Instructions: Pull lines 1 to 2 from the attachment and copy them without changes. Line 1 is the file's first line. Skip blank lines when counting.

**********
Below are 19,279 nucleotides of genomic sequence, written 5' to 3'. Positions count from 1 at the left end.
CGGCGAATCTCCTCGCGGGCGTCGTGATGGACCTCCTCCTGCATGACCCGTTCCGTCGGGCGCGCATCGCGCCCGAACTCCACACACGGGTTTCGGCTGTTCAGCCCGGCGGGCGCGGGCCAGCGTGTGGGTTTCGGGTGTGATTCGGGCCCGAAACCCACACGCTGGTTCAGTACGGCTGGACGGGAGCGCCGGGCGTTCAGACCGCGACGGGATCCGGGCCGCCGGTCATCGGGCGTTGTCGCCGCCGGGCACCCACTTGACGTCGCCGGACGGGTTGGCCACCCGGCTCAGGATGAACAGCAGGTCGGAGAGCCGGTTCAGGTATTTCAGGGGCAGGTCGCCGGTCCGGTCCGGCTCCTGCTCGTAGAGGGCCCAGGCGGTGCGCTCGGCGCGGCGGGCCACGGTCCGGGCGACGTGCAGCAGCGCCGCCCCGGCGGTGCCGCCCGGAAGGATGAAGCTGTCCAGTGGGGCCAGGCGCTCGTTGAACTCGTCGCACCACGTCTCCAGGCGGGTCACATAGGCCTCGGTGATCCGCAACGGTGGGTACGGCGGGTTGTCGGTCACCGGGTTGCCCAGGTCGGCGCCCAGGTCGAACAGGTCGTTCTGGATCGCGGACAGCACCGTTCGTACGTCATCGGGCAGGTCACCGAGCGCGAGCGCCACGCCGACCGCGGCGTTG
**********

Below are 19,279 nucleotides of genomic sequence, written 5' to 3'. Positions count from 1 at the left end.
CGGCGAATCTCCTCGCGGGCGTCGTGATGGACCTCCTCCTGCATGACCCGTTCCGTCGGGCGCGCATCGCGCCCGAACTCCACACACGGGTTTCGGCTGTTCAGCCCGGCGGGCGCGGGCCAGCGTGTGGGTTTCGGGTGTGATTCGGGCCCGAAACCCACACGCTGGTTCAGTACGGCTGGACGGGAGCGCCGGGCGTTCAGACCGCGACGGGATCCGGGCCGCCGGTCATCGGGCGTTGTCGCCGCCGGGCACCCACTTGACGTCGCCGGACGGGTTGGCCACCCGGCTCAGGATGAACAGCAGGTCGGAGAGCCGGTTCAGGTATTTCAGGGGCAGGTCGCCGGTCCGGTCCGGCTCCTGCTCGTAGAGGGCCCAGGCGGTGCGCTCGGCGCGGCGGGCCACGGTCCGGGCGACGTGCAGCAGCGCCGCCCCGGCGGTGCCGCCCGGAAGGATGAAGCTGTCCAGTGGGGCCAGGCGCTCGTTGAACTCGTCGCACCACGTCTCCAGGCGGGTCACATAGGCCTCGGTGATCCGCAACGGTGGGTACGGCGGGTTGTCGGTCACCGGGTTGCCCAGGTCGGCGCCCAGGTCGAACAGGTCGTTCTGGATCGCGGACAGCACCGTTCGTACGTCATCGGGCAGGTCACCGAGCGCGAGCGCCACGCCGACCGCGGCGTTG